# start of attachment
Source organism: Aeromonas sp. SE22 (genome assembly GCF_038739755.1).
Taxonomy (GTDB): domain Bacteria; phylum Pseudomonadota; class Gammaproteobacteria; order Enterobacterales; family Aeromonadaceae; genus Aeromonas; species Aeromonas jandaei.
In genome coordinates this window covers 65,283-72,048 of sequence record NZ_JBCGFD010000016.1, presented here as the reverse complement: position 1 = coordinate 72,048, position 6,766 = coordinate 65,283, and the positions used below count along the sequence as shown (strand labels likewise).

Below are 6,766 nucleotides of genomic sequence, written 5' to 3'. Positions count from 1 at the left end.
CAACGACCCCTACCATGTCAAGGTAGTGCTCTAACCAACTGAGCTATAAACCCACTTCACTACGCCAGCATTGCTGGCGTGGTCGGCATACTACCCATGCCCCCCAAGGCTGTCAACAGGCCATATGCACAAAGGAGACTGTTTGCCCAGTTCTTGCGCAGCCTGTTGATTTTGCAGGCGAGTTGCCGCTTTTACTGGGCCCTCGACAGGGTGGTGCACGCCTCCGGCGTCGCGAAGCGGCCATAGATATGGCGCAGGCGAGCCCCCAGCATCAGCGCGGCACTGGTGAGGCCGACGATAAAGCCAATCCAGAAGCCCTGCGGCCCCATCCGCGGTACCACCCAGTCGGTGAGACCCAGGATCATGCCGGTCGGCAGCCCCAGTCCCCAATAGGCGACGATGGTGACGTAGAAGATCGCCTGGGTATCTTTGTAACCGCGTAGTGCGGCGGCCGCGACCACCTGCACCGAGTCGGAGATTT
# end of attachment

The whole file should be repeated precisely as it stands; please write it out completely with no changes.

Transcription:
Source organism: Aeromonas sp. SE22 (genome assembly GCF_038739755.1).
Taxonomy (GTDB): domain Bacteria; phylum Pseudomonadota; class Gammaproteobacteria; order Enterobacterales; family Aeromonadaceae; genus Aeromonas; species Aeromonas jandaei.
In genome coordinates this window covers 65,283-72,048 of sequence record NZ_JBCGFD010000016.1, presented here as the reverse complement: position 1 = coordinate 72,048, position 6,766 = coordinate 65,283, and the positions used below count along the sequence as shown (strand labels likewise).

Below are 6,766 nucleotides of genomic sequence, written 5' to 3'. Positions count from 1 at the left end.
CAACGACCCCTACCATGTCAAGGTAGTGCTCTAACCAACTGAGCTATAAACCCACTTCACTACGCCAGCATTGCTGGCGTGGTCGGCATACTACCCATGCCCCCCAAGGCTGTCAACAGGCCATATGCACAAAGGAGACTGTTTGCCCAGTTCTTGCGCAGCCTGTTGATTTTGCAGGCGAGTTGCCGCTTTTACTGGGCCCTCGACAGGGTGGTGCACGCCTCCGGCGTCGCGAAGCGGCCATAGATATGGCGCAGGCGAGCCCCCAGCATCAGCGCGGCACTGGTGAGGCCGACGATAAAGCCAATCCAGAAGCCCTGCGGCCCCATCCGCGGTACCACCCAGTCGGTGAGACCCAGGATCATGCCGGTCGGCAGCCCCAGTCCCCAATAGGCGACGATGGTGACGTAGAAGATCGCCTGGGTATCTTTGTAACCGCGTAGTGCGGCGGCCGCGACCACCTGCACCGAGTCGGAGATTT